Legendary Trans Siberian is the longest continuous rail line on Earth, that runs an epic journey of almost six thousand miles between Moscow and Pacific port of Vladivostok (from where one can take a boat to Japan) and just under 5000 miles between Moscow and Beijing, passing through Yaroslavl on the Volga, Yekaterinburg in the Urals, Irkutsk near scenic Lake Baikal’s southern extremity, then passes over the edge of the Gobi Desert and runs beside the Shilka River to reach Beijing.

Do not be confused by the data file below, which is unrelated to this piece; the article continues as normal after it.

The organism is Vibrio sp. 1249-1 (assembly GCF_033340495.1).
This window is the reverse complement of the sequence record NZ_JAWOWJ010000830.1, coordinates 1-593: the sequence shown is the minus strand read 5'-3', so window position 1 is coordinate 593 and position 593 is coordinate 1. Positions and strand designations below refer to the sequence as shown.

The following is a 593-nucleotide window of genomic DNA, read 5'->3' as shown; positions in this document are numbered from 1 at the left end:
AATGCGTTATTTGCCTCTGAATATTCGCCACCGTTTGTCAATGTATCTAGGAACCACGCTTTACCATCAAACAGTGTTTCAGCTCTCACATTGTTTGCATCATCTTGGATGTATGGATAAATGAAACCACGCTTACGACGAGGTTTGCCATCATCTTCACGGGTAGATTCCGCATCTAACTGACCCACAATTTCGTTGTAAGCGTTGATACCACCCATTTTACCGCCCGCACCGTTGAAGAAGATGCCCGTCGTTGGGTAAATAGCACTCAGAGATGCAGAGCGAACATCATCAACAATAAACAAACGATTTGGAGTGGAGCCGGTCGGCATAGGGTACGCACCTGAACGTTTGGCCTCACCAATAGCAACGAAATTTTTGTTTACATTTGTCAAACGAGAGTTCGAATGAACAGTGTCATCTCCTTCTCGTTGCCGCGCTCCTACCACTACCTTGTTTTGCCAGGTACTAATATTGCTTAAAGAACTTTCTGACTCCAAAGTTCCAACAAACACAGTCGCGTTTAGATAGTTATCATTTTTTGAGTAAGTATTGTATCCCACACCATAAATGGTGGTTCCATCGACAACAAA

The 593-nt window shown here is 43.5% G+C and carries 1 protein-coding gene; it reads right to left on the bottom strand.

Ever since the rail service was established here at the turn of the century, foreign travelers and adventurists have been drawn to experience Trans-Siberian journey. Most of the early travelers crossed Siberia in the comfort of the carriages of the Belgian Wagon Lits company, which were as luxurious as those of Orient Express of today. Things changed sometimes after the Russian Revolution in 1917 and it became increasingly complicated for foreigners to obtain permits for Siberia. In the early 1980s, travel restrictions for foreigners visiting China eased and since then many foreigners have found the Trans-Siberian an interesting and cheap way to get to and from both the Middle Kingdom and Mongolia.
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